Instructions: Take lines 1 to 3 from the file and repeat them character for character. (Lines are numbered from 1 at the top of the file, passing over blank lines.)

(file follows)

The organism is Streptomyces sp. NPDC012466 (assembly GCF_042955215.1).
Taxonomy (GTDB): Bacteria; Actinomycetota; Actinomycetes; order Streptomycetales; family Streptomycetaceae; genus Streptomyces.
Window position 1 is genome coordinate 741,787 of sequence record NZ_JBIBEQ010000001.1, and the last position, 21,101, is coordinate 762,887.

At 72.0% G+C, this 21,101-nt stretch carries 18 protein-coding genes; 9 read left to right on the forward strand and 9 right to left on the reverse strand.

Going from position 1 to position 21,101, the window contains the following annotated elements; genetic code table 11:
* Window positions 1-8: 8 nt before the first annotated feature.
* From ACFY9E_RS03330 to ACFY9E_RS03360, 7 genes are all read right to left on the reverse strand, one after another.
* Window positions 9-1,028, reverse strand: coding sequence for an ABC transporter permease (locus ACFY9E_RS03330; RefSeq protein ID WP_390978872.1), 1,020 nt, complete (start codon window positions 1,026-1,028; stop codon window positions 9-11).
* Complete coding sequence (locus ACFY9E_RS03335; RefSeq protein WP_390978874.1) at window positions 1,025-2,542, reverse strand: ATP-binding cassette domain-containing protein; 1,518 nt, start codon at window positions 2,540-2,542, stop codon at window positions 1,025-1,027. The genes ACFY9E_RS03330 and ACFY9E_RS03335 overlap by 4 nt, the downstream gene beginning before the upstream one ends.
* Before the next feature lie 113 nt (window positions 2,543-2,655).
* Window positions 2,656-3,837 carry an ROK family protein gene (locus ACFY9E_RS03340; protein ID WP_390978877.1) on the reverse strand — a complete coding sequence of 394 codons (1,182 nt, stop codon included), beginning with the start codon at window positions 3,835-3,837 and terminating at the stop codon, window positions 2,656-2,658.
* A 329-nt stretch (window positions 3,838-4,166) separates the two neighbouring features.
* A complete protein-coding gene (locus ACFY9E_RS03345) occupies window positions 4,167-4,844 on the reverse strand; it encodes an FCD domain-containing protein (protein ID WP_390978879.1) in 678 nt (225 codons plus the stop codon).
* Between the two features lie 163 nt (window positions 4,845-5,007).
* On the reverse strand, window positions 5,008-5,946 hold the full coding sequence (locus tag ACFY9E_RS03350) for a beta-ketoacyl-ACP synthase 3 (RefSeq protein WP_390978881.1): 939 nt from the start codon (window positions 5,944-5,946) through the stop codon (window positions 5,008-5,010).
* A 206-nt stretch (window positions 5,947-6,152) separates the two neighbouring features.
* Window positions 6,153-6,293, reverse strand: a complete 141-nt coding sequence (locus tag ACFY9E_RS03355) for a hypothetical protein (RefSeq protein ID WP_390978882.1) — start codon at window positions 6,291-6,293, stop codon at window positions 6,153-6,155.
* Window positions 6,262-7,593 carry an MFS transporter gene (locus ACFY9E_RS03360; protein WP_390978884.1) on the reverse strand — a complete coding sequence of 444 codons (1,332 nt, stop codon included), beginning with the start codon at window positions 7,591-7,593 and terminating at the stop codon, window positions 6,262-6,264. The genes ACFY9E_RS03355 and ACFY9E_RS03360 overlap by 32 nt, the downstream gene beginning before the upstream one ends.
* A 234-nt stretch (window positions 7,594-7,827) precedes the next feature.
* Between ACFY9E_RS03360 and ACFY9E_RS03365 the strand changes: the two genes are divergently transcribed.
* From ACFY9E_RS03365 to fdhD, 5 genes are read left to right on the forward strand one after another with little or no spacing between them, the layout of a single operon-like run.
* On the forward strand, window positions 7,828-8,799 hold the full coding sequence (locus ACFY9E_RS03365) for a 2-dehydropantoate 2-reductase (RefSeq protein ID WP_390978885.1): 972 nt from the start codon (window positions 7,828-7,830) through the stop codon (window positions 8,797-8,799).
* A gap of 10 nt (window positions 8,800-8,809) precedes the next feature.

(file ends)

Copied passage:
The organism is Streptomyces sp. NPDC012466 (assembly GCF_042955215.1).
Taxonomy (GTDB): Bacteria; Actinomycetota; Actinomycetes; order Streptomycetales; family Streptomycetaceae; genus Streptomyces.
Window position 1 is genome coordinate 741,787 of sequence record NZ_JBIBEQ010000001.1, and the last position, 21,101, is coordinate 762,887.